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Male Infertility Gene Is Discovered that Plays Havoc with Sex Hormones
A single faulty gene could explain why some men are left infertile, scientists say.
One in seven couples have trouble conceiving, with male infertility accounting for almost half of the cases.
The cause for the condition is not known, but new research suggests a faulty gene that has been identified could play a part in some of the cases.
The NR5A1 gene codes a protein which plays a key role in sexual development, and faults in it are known to led to defects in the sex organs. But its role in infertility had not been studied.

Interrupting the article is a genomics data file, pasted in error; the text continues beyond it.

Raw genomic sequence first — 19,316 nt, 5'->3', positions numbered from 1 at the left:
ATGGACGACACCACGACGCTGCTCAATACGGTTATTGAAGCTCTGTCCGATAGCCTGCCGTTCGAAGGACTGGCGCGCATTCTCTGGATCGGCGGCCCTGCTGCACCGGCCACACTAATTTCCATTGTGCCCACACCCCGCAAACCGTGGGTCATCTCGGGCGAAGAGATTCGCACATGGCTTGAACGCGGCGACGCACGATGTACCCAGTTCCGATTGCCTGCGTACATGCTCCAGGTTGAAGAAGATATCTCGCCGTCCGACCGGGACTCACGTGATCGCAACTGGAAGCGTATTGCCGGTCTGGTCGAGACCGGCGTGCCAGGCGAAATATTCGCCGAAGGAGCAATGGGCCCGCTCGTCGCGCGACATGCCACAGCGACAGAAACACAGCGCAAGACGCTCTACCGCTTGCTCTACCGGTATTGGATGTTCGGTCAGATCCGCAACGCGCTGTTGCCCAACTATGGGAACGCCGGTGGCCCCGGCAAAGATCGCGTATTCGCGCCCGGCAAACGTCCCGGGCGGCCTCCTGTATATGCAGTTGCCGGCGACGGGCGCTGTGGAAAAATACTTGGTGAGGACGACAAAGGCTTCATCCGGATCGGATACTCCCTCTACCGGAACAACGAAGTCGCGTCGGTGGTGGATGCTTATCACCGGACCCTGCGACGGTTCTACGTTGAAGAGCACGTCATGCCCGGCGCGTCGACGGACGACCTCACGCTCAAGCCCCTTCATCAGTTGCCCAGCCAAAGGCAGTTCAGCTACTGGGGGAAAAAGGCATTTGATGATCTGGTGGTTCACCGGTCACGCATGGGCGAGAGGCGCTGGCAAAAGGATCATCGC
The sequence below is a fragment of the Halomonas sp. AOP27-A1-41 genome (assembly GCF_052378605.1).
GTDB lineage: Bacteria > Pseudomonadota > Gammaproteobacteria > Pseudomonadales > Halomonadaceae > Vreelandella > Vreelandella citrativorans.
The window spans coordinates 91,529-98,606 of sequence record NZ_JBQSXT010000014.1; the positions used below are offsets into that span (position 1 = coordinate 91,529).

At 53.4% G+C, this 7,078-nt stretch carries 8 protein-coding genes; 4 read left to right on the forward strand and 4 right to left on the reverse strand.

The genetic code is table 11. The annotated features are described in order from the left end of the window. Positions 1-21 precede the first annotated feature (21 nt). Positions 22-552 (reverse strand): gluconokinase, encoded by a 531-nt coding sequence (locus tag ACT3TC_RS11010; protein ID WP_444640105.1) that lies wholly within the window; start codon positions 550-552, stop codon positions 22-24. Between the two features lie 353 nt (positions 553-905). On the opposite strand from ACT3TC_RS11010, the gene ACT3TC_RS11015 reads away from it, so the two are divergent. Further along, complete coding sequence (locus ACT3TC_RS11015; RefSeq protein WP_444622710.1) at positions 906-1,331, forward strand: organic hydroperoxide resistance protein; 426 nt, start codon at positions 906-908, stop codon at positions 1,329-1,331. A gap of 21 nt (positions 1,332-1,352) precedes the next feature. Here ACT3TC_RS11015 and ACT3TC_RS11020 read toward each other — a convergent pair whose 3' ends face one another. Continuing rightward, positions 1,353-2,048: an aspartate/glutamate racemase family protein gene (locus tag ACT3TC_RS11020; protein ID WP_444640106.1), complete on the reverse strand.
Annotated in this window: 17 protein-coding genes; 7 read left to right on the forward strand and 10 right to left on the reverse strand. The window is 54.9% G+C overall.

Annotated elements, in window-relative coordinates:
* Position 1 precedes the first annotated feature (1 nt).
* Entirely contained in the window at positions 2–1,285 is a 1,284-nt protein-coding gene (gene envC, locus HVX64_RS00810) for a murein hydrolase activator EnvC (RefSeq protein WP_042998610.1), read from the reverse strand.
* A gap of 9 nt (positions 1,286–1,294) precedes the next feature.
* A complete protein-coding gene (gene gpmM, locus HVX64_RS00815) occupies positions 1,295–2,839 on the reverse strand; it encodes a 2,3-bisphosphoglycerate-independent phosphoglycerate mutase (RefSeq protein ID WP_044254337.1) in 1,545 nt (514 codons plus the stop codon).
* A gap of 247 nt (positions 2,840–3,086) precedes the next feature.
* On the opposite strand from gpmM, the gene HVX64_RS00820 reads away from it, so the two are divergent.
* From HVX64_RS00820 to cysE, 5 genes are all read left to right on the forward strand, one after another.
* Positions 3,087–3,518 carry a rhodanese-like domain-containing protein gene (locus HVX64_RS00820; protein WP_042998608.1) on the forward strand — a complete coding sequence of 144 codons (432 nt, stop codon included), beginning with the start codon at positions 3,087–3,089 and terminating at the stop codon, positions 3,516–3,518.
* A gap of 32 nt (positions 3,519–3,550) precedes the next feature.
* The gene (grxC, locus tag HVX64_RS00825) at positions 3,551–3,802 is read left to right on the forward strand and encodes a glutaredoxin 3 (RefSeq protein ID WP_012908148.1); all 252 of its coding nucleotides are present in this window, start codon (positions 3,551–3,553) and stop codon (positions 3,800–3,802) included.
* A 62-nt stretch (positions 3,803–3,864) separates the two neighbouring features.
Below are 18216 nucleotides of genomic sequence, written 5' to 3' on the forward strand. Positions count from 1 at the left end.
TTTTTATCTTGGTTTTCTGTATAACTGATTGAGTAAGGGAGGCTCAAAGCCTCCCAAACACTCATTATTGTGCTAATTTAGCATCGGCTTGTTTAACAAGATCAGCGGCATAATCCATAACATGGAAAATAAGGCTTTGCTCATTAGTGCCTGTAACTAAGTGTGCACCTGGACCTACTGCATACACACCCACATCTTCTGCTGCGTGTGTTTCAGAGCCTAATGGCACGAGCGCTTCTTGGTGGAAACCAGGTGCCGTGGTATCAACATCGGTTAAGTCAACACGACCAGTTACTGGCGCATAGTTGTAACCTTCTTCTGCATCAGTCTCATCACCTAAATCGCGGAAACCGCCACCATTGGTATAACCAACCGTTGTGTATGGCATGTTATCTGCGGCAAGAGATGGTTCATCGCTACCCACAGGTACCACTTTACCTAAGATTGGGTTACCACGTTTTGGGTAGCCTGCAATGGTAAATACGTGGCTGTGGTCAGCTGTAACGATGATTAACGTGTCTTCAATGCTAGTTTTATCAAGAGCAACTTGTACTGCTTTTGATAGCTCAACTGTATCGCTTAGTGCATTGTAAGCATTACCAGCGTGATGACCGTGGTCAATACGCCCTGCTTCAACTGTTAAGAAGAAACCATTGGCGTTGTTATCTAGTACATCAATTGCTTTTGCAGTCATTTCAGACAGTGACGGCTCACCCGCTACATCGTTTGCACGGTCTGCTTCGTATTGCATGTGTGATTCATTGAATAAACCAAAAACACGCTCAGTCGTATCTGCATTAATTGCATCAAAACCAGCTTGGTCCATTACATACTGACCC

Dr Ken McElreavey, of France's Pasteur Institute, said: 'Many genes are known to be essential for the production of sperm, but there are surprisingly few single gene changes that have been conclusively demonstrated to cause a failure of sperm production in humans.'
His team sequenced the NR5A1 gene in 315 healthy men seeking infertility treatment, all of whom exhibited an unexplained failure to produce sperm. Of these, seven had mutations in NR5A1.
Writing in the American Journal of Human Genetics, Dr Anu Bashamboo said that the mutations affected key reproductive genes, altering the levels of the sex hormones.